The door to Ronald Carroll’s row house on Washington Street is open. As always, the table is set, ready for unexpected guests. Scattered around thriving plants is a mélange of family photos. Only one thing is missing from this happy clutter—the person who created it: Joyce “Joy” Carroll.
Last March, Ronald’s wife of seven years died suddenly from complications of asthma. She was 53. Known for her high-wattage smile and helpful ways, Joy, a 2002 Service Excellence award winner, delivered Hopkins Hospital mail for 18 years, alternating between Osler and Halsted. Her husband waxed floors in Marburg and adjoining lab areas (and still does).
On Sunday, March 19, Joy and her sisters came home after church to cook dinner. Suddenly Joy started gasping for air. Ronald hooked her up to a nebulizer, a machine that delivers medication directly to the lungs. But it didn’t help. They called an ambulance.
Less than 15 minutes after Joy arrived at Hopkins, she died. Her family sat stunned with grief. Sometime later, the hospital’s organ donation coordinator asked if Joy had ever discussed the possibility of donating her organs. They couldn’t recall a specific conversation. “But knowing what a giving, loving person she was,” says Ronald, “we figured she’d have wanted to help a lot of people. So we said yes.”
Though most of Joy’s organs were not suitable for donation, her heart valves were. They’re generally given to people born with congenital heart defects. “The way I look at it,” observes Ronald, “the body’s gone, but the soul is always there. It’s comforting to know that someone else can use part of your body long after you’re gone.”
More than 90,000 people in the nation need new organs, and about 18 people die every day waiting for them. In the African-American community, the need is especially dire: 35 percent of all patients waiting for a kidney transplant are black. Alarmed by these numbers, in April 2004, U.S. Department of Health and Human Services officials met with key national leaders from transplant and hospital centers, including Hopkins, to launch the Organ Transplantation Breakthrough Collaborative. The goal is to extend thousands of lives by encouraging organ donation at the end of life.
Hopkins already has played a major role in expanding the pool of organ donors nationwide through its paired kidney donation program, which is making headlines for the novel ways donors and recipients can exchange kidneys at simultaneous surgeries. The transplant team has even performed triple kidney swaps.
Organ donation after death, however, is especially delicate. Pam Lipsett, co-director of Hopkins Hospital’s surgical intensive care units, has witnessed the emotional toll a loved one’s death takes on families. As chair of the hospital’s Organ Donor Council, which evaluates organ donation protocols and brain death policies, she’s also well aware that the topic is ripe for misconceptions about motives (see sidebar below).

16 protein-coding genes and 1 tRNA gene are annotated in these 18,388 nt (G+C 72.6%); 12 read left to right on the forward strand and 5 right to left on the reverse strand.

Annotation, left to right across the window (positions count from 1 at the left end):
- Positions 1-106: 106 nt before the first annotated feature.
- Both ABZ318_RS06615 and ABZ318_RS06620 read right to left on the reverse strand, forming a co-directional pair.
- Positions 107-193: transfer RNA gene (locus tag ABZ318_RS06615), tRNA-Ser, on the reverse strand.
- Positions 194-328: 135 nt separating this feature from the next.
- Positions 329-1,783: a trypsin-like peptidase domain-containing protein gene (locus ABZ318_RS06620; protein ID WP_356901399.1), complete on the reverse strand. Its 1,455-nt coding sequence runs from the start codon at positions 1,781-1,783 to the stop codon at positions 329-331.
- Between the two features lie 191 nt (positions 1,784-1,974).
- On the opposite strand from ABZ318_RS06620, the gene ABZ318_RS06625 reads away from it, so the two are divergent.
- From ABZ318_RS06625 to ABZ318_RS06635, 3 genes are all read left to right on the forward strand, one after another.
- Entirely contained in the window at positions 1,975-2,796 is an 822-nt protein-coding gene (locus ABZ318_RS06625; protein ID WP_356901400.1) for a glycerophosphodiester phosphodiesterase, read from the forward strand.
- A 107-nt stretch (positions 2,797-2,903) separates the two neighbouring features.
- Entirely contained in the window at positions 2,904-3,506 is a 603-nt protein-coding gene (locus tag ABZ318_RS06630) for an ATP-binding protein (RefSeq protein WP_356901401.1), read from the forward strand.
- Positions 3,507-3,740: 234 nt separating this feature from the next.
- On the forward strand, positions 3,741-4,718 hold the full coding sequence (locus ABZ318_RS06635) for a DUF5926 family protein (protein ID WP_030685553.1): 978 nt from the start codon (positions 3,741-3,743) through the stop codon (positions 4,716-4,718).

“When a life hangs in the balance,” says Lipsett, “a family’s worst fear is that we won’t do our best to save their loved one’s life, that all we care about is saving the organs. Nothing could be further from the truth.”
Last year, the hospital hired intensive care nurse Debbi McRann in the newly created position of in-house organ donation coordinator. Working with representatives from the Transplant Resource Center, Maryland’s organ procurement organization, and family advocates from Pastoral Care, McRann discusses every aspect of the donation with the family. An “after-donor review,” two weeks post transplant, is designed to make sure everything was handled properly and compassionately. “Families find peace in knowing that another person—sometimes as many as six people—will have a longer life because of their decision,” says McRann.
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Joy Carroll was buried on March 25. At the funeral home, she was laid out in an open casket as hundreds of well-wishers—many from Hopkins—paid their respects. Eventually, Joy’s name will be added to the hospital’s Organ and Tissue Donor Memorial, located near the main entrance.
At Joy’s house, there was always room for one more at the table, be it a friend or stranger in need. This Thanksgiving, though, the table will sit empty, the fruit-patterned dishes untouched. Meanwhile, at a table somewhere else, another family will be thankful to a stranger for restoring their loved one’s heart.
Kelly had noticed the turtles didn’t relish the heat of the day. One of the few ways you could get them to pick up their pace was to put them directly into the sunlight while making certain there was a shady area close by. Invariably, the creatures would beat it for the cool shadows. What a great way, Kelly thought, to establish a feeling of fellowship between the house staff and the faculty.
Suddenly the turtles weren’t in pens, but in paddocks so bettors could look them over. Like race horses at Pimlico, they took on fancy names. A betting frenzy ensued.
Seventy-five years later, the tradition continues, as does the horseracing analogy. The Turtle Derby is always held the day before the running of the Preakness Stakes.
This year, there’ll be magicians, face painters, clowns, skits and a DJ, says first-year med student Roni Prucz, who, with classmates Kristin Kan, Justin Yang and Steven Chen, is organizing the 2006 Turtle Derby. Collectors-edition T-shirts, decorated with images from previous Derbies, will be on sale from May 4 to May 18 in PCTB and the Children’s Center. All donations and winnings benefit Child Life and the Walter F. Perkins Daycare Center.